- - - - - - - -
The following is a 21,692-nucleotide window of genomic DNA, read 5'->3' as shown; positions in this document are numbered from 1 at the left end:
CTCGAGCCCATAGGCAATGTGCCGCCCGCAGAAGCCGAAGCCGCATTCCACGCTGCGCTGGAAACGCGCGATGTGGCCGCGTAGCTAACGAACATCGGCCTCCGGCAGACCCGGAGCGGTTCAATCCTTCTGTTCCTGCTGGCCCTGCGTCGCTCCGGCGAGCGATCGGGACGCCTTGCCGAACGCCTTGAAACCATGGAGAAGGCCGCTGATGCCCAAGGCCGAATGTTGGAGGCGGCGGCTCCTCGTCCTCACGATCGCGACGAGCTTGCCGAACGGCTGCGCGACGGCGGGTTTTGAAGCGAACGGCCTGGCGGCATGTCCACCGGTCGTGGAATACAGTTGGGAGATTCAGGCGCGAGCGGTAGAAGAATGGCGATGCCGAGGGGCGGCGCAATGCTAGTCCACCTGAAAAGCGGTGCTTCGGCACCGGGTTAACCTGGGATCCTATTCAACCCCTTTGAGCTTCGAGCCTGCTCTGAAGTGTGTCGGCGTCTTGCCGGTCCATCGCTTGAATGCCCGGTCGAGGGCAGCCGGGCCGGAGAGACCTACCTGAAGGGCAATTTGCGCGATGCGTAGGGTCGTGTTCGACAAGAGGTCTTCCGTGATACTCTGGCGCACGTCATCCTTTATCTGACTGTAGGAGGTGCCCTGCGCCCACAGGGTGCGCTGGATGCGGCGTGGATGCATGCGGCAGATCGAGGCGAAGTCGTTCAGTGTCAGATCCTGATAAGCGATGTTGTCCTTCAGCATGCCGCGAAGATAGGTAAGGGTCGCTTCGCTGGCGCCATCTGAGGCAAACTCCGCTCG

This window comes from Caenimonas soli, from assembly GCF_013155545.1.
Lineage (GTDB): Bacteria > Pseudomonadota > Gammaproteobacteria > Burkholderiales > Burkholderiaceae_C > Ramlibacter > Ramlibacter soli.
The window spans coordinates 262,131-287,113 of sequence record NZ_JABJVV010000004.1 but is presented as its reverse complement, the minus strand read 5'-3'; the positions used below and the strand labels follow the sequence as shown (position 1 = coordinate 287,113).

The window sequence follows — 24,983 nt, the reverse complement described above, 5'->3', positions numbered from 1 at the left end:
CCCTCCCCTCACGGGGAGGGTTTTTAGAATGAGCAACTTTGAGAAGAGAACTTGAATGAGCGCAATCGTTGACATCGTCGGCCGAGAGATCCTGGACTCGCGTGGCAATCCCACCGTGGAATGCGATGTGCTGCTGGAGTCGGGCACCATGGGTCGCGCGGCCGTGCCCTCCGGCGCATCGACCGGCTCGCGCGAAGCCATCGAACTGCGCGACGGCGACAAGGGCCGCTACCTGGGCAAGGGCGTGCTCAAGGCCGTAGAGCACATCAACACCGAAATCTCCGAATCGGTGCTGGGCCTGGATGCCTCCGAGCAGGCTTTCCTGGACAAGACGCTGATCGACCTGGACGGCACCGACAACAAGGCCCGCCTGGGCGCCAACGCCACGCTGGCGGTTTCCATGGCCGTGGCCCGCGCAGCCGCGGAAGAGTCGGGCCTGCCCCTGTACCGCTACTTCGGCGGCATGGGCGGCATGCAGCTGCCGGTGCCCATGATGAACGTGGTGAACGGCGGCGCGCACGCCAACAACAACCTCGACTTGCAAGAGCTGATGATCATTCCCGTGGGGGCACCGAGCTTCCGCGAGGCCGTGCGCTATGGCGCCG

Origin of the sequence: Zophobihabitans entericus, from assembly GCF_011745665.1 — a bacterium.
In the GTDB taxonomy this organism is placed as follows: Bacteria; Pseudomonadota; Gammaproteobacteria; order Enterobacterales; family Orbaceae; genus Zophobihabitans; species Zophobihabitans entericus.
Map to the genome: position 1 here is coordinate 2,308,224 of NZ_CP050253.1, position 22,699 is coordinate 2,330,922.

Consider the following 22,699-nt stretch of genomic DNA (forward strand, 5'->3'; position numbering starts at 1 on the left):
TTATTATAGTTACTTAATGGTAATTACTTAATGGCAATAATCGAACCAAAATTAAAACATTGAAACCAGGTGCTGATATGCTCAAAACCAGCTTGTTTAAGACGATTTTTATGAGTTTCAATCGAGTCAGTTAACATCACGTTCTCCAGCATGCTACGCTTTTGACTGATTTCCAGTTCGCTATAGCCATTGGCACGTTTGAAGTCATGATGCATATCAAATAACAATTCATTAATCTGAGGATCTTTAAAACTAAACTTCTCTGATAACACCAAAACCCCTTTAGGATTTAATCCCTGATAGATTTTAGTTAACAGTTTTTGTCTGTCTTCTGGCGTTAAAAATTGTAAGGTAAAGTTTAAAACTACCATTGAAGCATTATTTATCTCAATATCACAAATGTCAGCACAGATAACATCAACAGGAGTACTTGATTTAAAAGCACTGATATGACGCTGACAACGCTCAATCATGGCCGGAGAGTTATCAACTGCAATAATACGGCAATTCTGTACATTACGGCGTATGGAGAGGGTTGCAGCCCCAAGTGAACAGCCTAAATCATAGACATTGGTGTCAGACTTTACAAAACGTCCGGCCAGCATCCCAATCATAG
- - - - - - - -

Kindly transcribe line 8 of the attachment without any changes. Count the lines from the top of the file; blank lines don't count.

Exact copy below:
Origin of the sequence: Zophobihabitans entericus, from assembly GCF_011745665.1 — a bacterium.